Keyboard/Digital piano

Hicky

Veteran
Ok, my son is taking piano lessons at school and has now expressed enough of an interest for it not to be a passing phase(he's 12 in a weeks time).
I'm considering a keyboard/digital piano for him to practice on at home. I understand weighted keys are needed.
Does anyone on here have any recommendations etc??
Thanks
 

deptfordmarmoset

Full time tea drinker
Location
Armonmy Way
My late father had a Yamaha and it was pretty good. However, they're possibly a bit pricey for ''entry level.'' There's an interesting but not too interested article here. http://www.ukpianos.co.uk/digital-pianos-which-brand-should-i-buy
 

stephec

Legendary Member
Location
Bolton
We were in a similar position about eighteen months ago, ended up biting the bullet and getting a second hand piano.
 

Fnaar

Smutmaster General
Location
Thumberland
Our kids' piano teacher said that keyboards are fine for practising and messing about, but better to have proper piano, for the feel of pressing the keys (= different) esp if kids might go on to take exams too. Can play a bit myself (nothing special) and yes, it is different.

Our piano was bought for £100 off a neighbour who carted round pubs and clubs playing gigs. It's old and crappy, but has seen them all through years of piano lessons. It is now in tune with itself, but I am reliably informed that it is a semitone out from all other in-tune musical instruments in the known world.
 

Large

Duty idiot
Location
Leighton Buzzard
I might have a digital piano for sale now my daughter has given up playing. It's a Chase with weighted keys and stool, about 5 years old. Can't remember what we paid for it so I'll ask Mrs L and I'll get back with what she might want for it, if you are looking for a pre-owned one.
 
Space would be a big factor in your choice.

Keyboards are awesone as you can do all sorts of funky stuff when plugged into a computer.
 

JtB

Black Lives Matter
Location
North Hampshire
We purchased a 'real' piano for our children and there are two reasons why I would go for a 'digital' piano if we did it all again. Firstly digital pianos do not require tuning and secondly they work with headphones (very important for absolute beginners). Keyboards are a different instrument all together and they are fine if your children are learning to play the keyboard (Yamaha school of music sort of thing), but they are not appropriate if they are learning to play the piano.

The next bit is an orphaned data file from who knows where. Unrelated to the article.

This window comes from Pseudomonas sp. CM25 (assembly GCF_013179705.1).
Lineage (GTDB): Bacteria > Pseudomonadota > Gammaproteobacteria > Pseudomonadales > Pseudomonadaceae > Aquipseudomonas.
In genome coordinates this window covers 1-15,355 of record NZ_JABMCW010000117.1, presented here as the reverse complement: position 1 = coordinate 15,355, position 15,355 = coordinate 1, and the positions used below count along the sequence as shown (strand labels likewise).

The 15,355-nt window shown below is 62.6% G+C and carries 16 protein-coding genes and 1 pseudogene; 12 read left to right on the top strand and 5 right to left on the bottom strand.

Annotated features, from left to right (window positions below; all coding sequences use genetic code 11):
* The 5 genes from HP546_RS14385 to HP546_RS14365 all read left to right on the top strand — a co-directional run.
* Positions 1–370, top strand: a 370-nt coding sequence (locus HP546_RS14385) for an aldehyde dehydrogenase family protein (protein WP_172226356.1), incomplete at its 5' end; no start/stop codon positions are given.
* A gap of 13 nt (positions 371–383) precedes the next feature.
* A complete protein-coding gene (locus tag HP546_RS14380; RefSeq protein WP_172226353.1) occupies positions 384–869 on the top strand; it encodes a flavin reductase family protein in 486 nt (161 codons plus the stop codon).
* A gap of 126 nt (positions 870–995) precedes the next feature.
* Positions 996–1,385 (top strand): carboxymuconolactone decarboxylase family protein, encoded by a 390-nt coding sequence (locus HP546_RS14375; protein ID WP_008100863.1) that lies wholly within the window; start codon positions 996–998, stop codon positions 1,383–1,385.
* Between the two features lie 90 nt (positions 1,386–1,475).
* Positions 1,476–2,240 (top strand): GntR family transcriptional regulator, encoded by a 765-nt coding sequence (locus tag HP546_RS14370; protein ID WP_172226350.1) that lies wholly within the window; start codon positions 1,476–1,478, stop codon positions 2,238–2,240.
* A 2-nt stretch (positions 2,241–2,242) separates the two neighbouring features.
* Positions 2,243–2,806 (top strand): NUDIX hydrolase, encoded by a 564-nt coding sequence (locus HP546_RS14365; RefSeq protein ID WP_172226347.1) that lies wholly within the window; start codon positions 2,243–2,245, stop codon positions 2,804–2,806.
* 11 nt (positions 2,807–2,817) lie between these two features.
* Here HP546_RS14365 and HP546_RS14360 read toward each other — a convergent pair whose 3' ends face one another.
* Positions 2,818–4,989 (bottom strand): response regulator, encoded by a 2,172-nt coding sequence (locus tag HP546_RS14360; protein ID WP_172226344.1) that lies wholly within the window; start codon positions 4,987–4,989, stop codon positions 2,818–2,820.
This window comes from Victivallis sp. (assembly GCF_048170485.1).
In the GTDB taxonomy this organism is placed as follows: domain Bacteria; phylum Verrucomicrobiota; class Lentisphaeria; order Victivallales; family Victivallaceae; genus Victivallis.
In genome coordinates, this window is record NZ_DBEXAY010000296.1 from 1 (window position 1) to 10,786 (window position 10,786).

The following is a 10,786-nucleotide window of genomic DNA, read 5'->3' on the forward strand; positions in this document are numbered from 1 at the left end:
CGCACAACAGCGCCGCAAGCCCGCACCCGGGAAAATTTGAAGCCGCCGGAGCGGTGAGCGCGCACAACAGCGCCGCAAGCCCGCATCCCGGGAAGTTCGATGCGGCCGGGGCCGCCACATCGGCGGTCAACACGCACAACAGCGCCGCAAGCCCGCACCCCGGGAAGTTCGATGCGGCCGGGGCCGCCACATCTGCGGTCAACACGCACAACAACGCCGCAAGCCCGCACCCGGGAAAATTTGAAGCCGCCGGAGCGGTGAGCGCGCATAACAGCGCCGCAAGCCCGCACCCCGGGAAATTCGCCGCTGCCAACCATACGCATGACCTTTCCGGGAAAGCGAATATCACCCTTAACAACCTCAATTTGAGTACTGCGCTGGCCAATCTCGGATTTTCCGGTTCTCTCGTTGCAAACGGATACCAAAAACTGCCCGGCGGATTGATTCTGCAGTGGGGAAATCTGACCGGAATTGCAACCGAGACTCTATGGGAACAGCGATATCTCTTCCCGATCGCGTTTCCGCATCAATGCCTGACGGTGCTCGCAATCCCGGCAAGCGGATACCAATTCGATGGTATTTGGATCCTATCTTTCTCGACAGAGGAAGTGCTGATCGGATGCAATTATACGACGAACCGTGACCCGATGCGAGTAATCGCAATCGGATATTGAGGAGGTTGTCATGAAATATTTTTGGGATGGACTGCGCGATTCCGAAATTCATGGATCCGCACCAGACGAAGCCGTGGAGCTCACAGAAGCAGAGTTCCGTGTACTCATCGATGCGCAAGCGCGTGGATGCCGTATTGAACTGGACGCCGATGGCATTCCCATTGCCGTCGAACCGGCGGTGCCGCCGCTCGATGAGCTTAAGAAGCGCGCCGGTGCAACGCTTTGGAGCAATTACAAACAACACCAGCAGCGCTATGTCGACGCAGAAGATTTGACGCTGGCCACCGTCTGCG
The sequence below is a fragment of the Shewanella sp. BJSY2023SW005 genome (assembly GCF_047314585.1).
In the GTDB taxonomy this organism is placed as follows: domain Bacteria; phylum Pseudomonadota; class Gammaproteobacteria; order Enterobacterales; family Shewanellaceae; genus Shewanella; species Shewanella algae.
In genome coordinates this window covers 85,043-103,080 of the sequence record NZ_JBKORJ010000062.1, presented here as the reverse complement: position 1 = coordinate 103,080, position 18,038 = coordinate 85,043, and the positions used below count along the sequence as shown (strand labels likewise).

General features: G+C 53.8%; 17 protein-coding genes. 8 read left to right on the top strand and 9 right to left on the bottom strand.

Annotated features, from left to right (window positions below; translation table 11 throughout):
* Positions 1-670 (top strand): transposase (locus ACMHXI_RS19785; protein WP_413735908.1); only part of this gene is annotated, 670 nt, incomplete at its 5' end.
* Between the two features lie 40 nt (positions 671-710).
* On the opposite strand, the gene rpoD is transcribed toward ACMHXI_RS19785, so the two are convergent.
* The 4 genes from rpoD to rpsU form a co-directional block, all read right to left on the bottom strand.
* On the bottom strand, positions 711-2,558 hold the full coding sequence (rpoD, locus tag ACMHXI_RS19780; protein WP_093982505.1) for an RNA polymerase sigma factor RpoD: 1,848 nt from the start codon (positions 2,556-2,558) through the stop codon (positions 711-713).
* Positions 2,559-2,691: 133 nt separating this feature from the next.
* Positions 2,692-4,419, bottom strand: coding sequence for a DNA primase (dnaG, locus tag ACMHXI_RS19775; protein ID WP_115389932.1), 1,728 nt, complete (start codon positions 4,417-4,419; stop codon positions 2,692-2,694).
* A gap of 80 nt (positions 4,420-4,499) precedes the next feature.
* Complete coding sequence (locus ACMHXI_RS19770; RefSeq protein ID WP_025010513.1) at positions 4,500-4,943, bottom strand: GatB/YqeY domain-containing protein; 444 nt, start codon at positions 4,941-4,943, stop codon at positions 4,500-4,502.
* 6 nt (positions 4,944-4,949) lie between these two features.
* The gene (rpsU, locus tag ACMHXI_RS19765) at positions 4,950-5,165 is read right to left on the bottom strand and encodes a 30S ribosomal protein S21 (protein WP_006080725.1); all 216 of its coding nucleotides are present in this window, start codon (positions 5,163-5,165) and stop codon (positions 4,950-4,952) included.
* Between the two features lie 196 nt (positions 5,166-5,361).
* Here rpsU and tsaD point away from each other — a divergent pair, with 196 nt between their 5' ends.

My eldest stopped piano lessons a few years back when his studies became too intensive, but he still gets lots of fun messing around, so I would highly recommend it.

 

Panter

Just call me Chris...
We were in exactly the same boat with my Daughter.
Wanted to get something decent, but without spending too much in case she lost interest a few Months down the line.
Ended up buying this one based on the reviews and the fact I wanted to get a Yamaha. Fantastic sound, and she's still using it (and getting quite good!) some 5 Months later.
 

JtB

Black Lives Matter
Location
North Hampshire
We were in exactly the same boat with my Daughter.
Wanted to get something decent, but without spending too much in case she lost interest a few Months down the line.
Ended up buying this one based on the reviews and the fact I wanted to get a Yamaha. Fantastic sound, and she's still using it (and getting quite good!) some 5 Months later.
That's fine for keyboard lessons, but for piano lessons they will need a full size piano.
 

Ootini

Senior Member
Location
North Wales
I've been playing the piano / keyboard since I was 6, I'm now 34. If it was my son I'd be looking at picking up a relatively cheap digital piano.
Here's a few things to look for:
  • 88 keys that are at least semi-weighted, if not fully weighted.
  • A nice range of voices, most cheap digi pianos will come with 6 or more.
  • A set of MIDI connections, or a USB connector for hooking up to a computer is handy.
  • Decent polyphony (this is the number of notes that can be played at once, I'd say 32 as a bare minimum).
I'd avoid an acoustic piano simply because cheap pianos will always sound cheap, also if you have central heating it will never be in tune for more than a few days. A full refurb on a piano is an expensive job and usually not worth it., however if you do find Bechstein, Steinway or Bossendorffer going cheap, grab it.
As with most things how much you're willing to spend will determine the quality of the board. Some manufacturers to look out for:
  • Yamaha (Clavinova)
  • Roland
  • Technics
  • Kurzweil
Be careful when talking to a salesman and make sure you specify a "digital piano". An Electric piano is a different kettle of fish all together as is a stage piano. To be fair I didn't use a fully weight 88 keybed until I'd been playing for a while, I started with a cheap 61 note keyboard, then a 76, then bought a decent acoustic with 88. (All acoustic pianos will have 88 btw).
61 notes will be enough to learn basic chords, melodies and the fundamentals of pitch etc but will be no good when learning to play "actual" piano compositions, for that you'll need the full 88. Rachmaninoff used 88 notes and he was the best, so y'know... ;-)

*EDIT* just realised I've basically repeated what @JtB said.
 
OP
Hicky

Hicky

Veteran
At a guess I'd spend enough for it to last him until his skill requires something decent. I'd hope not to pay more than £300 if possible...
 
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